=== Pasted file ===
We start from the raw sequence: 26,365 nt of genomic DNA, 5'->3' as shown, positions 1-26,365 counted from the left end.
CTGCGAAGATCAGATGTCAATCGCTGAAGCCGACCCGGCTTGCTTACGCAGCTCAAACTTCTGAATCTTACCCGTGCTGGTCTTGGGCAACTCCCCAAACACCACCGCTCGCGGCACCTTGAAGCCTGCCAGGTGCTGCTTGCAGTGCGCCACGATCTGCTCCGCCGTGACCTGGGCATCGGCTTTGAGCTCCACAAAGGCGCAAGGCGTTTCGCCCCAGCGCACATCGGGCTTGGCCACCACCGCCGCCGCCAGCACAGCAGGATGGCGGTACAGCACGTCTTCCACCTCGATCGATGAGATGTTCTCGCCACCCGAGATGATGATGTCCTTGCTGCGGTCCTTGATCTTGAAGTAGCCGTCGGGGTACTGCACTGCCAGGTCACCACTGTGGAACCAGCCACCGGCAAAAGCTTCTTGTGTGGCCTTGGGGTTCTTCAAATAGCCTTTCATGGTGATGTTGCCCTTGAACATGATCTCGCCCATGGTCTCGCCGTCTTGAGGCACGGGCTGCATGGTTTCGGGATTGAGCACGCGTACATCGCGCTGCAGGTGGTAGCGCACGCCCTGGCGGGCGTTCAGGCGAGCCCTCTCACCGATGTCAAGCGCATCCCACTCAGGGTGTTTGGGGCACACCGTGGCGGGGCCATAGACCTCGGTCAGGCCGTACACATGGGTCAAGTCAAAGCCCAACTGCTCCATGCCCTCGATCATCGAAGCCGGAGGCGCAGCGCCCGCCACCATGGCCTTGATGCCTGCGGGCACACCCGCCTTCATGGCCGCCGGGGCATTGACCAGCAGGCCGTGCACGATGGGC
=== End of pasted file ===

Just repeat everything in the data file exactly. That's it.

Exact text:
We start from the raw sequence: 26,365 nt of genomic DNA, 5'->3' as shown, positions 1-26,365 counted from the left end.
CTGCGAAGATCAGATGTCAATCGCTGAAGCCGACCCGGCTTGCTTACGCAGCTCAAACTTCTGAATCTTACCCGTGCTGGTCTTGGGCAACTCCCCAAACACCACCGCTCGCGGCACCTTGAAGCCTGCCAGGTGCTGCTTGCAGTGCGCCACGATCTGCTCCGCCGTGACCTGGGCATCGGCTTTGAGCTCCACAAAGGCGCAAGGCGTTTCGCCCCAGCGCACATCGGGCTTGGCCACCACCGCCGCCGCCAGCACAGCAGGATGGCGGTACAGCACGTCTTCCACCTCGATCGATGAGATGTTCTCGCCACCCGAGATGATGATGTCCTTGCTGCGGTCCTTGATCTTGAAGTAGCCGTCGGGGTACTGCACTGCCAGGTCACCACTGTGGAACCAGCCACCGGCAAAAGCTTCTTGTGTGGCCTTGGGGTTCTTCAAATAGCCTTTCATGGTGATGTTGCCCTTGAACATGATCTCGCCCATGGTCTCGCCGTCTTGAGGCACGGGCTGCATGGTTTCGGGATTGAGCACGCGTACATCGCGCTGCAGGTGGTAGCGCACGCCCTGGCGGGCGTTCAGGCGAGCCCTCTCACCGATGTCAAGCGCATCCCACTCAGGGTGTTTGGGGCACACCGTGGCGGGGCCATAGACCTCGGTCAGGCCGTACACATGGGTCAAGTCAAAGCCCAACTGCTCCATGCCCTCGATCATCGAAGCCGGAGGCGCAGCGCCCGCCACCATGGCCTTGATGCCTGCGGGCACACCCGCCTTCATGGCCGCCGGGGCATTGACCAGCAGGCCGTGCACGATGGGC